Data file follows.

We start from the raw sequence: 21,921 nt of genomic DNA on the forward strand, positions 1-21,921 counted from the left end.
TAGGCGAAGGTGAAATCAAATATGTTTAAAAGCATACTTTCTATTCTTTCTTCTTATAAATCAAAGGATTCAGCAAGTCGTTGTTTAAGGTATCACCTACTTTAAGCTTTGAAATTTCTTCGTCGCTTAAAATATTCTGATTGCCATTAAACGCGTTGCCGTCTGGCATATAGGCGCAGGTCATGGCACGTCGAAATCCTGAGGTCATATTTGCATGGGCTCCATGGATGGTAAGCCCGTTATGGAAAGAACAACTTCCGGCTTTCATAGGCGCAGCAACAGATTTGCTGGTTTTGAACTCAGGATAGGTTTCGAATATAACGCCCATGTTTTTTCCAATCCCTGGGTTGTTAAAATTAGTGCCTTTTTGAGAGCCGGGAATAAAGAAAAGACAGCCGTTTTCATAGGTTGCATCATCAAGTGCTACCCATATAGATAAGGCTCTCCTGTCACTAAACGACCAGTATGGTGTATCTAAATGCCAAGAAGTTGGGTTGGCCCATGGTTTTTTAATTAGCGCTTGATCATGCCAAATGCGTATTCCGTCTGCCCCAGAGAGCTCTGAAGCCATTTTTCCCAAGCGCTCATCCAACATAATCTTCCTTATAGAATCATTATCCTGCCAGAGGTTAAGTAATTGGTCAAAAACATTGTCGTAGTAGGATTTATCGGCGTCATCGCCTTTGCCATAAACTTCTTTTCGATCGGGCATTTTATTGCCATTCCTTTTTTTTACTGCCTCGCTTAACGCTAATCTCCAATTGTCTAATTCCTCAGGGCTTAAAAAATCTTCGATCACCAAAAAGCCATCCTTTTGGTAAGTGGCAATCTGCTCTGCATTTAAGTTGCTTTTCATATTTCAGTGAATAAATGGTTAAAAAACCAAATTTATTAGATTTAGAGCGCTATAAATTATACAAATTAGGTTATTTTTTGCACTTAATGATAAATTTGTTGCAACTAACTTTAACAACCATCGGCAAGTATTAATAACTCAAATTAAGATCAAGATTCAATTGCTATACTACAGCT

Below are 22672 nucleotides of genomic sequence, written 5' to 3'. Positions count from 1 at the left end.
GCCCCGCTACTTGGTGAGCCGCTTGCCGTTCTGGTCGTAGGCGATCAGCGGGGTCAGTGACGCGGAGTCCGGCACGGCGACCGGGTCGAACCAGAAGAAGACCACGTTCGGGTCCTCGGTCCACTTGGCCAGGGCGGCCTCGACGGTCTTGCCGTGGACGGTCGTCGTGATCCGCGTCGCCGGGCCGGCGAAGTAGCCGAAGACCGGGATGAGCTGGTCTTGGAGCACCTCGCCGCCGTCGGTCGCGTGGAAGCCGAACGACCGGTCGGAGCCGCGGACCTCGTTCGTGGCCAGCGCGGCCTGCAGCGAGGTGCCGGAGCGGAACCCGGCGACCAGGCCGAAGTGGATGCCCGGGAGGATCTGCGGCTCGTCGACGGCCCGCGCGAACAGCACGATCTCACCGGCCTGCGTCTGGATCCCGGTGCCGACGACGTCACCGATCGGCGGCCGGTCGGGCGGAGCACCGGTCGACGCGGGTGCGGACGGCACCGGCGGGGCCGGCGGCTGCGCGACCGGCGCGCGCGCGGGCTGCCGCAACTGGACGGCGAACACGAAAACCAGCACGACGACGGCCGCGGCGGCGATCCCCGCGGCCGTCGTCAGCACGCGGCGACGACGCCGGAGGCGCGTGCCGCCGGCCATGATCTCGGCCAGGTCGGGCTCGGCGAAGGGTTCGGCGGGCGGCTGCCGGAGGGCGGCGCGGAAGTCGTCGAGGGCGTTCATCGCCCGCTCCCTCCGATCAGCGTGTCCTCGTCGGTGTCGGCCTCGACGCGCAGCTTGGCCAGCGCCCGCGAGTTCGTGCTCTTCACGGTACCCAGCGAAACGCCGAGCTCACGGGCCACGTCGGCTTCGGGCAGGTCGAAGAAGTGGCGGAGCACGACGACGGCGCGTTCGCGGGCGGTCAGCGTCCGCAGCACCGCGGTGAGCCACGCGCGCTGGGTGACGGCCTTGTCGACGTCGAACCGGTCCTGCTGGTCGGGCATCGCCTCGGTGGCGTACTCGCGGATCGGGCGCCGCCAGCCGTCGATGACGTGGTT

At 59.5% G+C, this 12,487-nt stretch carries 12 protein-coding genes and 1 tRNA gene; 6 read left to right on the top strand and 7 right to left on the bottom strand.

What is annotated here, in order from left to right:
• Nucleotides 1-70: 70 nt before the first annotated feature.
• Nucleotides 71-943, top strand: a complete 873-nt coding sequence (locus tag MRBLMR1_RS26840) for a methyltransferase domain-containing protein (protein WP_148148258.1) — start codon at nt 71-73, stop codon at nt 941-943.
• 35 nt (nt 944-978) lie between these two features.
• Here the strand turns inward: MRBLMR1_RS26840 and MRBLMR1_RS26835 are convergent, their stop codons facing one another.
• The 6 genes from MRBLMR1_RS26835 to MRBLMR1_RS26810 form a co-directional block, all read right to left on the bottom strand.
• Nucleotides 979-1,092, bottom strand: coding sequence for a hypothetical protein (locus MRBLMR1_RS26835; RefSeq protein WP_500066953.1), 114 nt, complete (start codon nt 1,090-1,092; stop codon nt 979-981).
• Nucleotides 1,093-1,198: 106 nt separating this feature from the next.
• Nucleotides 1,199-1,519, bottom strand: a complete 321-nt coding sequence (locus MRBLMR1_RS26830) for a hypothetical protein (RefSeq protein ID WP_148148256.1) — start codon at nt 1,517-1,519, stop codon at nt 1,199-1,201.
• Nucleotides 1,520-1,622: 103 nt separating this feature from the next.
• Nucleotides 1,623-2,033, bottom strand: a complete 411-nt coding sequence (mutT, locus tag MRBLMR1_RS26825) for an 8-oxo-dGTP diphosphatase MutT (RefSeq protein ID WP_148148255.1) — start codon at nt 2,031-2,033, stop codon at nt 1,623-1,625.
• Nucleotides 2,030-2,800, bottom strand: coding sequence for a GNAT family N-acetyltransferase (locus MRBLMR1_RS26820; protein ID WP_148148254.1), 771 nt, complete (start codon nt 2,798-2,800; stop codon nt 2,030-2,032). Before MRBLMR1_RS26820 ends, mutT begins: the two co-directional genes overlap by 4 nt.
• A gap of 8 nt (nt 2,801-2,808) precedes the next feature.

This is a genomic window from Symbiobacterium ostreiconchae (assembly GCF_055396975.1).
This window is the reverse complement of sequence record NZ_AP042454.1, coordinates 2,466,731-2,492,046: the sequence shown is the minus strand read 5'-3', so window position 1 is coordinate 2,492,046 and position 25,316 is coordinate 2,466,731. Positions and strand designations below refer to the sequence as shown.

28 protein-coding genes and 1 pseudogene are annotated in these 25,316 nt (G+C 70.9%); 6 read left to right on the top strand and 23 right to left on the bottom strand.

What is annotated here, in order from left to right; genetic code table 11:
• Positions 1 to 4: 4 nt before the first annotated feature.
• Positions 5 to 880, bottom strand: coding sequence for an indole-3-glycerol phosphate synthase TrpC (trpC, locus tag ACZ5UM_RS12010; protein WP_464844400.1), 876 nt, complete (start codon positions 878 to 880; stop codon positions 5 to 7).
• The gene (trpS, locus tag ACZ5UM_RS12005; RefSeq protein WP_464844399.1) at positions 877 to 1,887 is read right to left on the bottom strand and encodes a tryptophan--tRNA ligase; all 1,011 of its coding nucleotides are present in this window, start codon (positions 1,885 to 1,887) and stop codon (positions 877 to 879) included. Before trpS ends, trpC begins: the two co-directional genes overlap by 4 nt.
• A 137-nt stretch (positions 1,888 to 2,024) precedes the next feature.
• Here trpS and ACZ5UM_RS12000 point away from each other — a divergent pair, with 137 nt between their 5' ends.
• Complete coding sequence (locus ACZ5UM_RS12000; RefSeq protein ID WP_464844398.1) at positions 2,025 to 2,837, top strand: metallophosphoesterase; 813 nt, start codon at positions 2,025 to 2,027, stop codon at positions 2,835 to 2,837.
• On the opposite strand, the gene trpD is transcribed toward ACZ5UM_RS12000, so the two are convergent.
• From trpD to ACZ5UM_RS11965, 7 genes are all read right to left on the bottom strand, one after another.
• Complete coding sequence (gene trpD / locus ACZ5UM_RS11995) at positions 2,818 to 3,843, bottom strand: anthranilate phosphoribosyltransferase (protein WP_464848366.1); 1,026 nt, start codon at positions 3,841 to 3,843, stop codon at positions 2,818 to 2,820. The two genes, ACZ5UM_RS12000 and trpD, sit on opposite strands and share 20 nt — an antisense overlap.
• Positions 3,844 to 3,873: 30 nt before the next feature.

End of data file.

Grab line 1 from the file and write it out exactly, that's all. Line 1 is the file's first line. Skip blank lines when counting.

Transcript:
We start from the raw sequence: 21,921 nt of genomic DNA on the forward strand, positions 1-21,921 counted from the left end.